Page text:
Sunday, June 28, 2009

Hospital Day 5

I really REALLY thought it was going to start getting easier. And it almost seemed to. Until today.

Because today the chemo is starting to make her sick. She spits up a lot, and she poops- and I know what you are thinking. You're thinking big deal, that's what babies do. Well, picture what you think babies normally do, and multiply that by about a hundred, and you will be touching the tip of today's iceberg.

Kevin's parents brought Bekah up today, and she spent a better part of the afternoon on the computer playing games while we volleyed between rocking Charlotte, walking Charlotte, and feeding Charlotte; who has suddenly become a bottomless pit. When we brought her in, she was eating a solid 30 ounces a day. Now, because of the steroids, she is up to 70 ounces a day. That is more than the recommended eight glasses of water for the average adult.

I am starting to feel incompetent. I have the mom guilt- like I failed to protect her, but there is something more sinister creeping up on me and I don't like the way it is making me feel. Kevin's mom (God bless her, I know she means well and she is lost like we are right now) is starting to take over. It feels like she is directing the show, and her wanting to be here for rounds in the morning is making me a little bit uncomfortable. And then I feel horrible that I even have those thoughts, because I know she is doing the best she can.

She made us food tonight, and I realized this afternoon that Kev and I have only been eating once a day. So I heated up the roast she made, and while we were eating it, Charlie had another sick episode that woke her out of a dead sleep, and the food was forgotten about.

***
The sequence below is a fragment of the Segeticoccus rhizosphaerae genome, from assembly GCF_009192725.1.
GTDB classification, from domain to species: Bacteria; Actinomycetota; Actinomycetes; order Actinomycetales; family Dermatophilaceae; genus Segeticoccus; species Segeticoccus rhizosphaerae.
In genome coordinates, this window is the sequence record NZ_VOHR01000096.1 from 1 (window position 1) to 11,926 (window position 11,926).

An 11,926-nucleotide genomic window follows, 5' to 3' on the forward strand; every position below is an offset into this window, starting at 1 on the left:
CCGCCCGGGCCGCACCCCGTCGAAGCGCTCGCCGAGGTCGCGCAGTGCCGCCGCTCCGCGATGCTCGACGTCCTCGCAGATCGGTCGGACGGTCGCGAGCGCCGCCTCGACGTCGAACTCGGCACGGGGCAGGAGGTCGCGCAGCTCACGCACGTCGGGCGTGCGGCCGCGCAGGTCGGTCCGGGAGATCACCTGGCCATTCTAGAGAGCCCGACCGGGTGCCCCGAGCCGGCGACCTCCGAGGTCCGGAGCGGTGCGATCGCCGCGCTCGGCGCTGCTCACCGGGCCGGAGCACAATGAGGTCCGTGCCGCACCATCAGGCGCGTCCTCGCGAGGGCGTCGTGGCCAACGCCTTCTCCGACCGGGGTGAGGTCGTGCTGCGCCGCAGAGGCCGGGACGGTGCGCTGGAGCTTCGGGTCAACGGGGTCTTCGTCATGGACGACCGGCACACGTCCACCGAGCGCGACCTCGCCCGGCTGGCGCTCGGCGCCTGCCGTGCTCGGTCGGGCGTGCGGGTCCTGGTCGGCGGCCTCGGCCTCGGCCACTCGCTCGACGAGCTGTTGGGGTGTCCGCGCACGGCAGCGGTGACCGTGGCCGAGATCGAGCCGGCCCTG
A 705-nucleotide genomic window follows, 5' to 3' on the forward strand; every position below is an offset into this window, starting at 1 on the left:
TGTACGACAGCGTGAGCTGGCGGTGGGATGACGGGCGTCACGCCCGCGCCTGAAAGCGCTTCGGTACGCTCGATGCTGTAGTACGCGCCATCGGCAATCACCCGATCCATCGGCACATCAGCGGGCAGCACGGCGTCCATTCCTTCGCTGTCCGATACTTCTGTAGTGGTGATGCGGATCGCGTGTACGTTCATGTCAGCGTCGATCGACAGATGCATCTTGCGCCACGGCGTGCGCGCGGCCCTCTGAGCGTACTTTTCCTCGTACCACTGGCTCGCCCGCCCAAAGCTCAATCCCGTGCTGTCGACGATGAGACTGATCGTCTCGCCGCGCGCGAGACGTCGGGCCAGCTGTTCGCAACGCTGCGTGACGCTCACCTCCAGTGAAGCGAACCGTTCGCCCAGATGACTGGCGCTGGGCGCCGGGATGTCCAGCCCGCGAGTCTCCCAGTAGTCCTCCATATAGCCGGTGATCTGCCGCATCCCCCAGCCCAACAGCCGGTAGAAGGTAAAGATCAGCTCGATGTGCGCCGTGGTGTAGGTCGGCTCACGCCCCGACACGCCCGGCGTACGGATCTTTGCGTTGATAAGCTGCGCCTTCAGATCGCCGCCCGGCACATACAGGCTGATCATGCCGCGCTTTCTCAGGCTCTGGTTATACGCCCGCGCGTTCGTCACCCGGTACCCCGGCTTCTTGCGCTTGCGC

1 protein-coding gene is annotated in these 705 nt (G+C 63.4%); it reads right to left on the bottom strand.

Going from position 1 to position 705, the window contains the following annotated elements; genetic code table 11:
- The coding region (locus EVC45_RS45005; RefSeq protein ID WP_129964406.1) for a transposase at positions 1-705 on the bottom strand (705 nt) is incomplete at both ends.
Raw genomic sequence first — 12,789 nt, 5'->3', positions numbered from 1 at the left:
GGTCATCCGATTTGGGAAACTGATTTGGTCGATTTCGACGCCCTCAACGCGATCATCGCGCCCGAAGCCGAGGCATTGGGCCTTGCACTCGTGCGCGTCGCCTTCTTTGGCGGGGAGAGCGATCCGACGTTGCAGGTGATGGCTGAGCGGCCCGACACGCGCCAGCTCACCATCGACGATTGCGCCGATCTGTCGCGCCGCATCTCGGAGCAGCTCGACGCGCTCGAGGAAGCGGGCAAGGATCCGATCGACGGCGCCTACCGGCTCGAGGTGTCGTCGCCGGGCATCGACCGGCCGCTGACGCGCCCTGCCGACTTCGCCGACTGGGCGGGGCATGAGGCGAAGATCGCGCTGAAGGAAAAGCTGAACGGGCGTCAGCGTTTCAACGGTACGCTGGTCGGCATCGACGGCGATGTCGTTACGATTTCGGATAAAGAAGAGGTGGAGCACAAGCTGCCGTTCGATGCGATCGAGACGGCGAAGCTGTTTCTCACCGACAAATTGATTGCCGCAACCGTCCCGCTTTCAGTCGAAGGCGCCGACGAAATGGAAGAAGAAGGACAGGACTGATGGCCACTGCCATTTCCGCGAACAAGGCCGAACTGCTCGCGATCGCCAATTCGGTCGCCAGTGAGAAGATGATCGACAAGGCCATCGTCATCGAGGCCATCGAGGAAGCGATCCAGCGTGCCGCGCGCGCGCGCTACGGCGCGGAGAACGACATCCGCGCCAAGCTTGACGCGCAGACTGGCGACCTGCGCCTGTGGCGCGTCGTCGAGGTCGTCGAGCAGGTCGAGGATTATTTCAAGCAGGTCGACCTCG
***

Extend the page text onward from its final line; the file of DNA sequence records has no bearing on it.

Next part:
She was so uncomfortable that she started moaning- a low, relentless noise that dug into the core of my soul and ripped my heart out of my chest. I cried to Kevin to make him do something, anything, to get her to stop making that awful noise. What could I do?? Nothing. Tylenol, morphine, she gets it and it just comes back when it starts to wear off.

Now she is finally sleeping, for how long is anyones guess at this point. Its like Kev and I are on autopilot, and it feels like we have been in this hospital for years.

I really hate that I can't sound upbeat about anything right now, but this is a hospital FULL of sick kids. I met Claire tonight, who was sitting on her dads lap watching the fireworks. She has cancer- she has been through surgery, chemo, radiation, and lost one of her kidneys... And the worst part is I look at this little girl and think, could that be us in five years?

Being on autopilot makes it extremely difficult to pick up anything the doctors and nurses are really telling you, which wasn't helpful when Nurse Lisa introduced us to Chester today. Chester is a rightfully named dummy, who has a pic line and a port, and is used to demonstrate the flushing of the lines that we will have to take care of when we are home. I have a feeling we will be getting acquainted with Chester over the next couple of days, as this is something we will have to do with Charlie when we take her home.

So without further ado, I give you Nurse Lisa and Chester, the chest dummy.

And I bid you all good night; and lets cross our fingers that tomorrow dad can still get her to smile, no matter how uncomfortable she is.

And of course, as always, thank you for your prayers and thoughts. The only peace I have right now is the knowledge that so many of you (even people who have only heard of us from friends) are keeping us in mind. We are NEVER too busy to thank each and every one of you.

God bless.

Kristi Rufener

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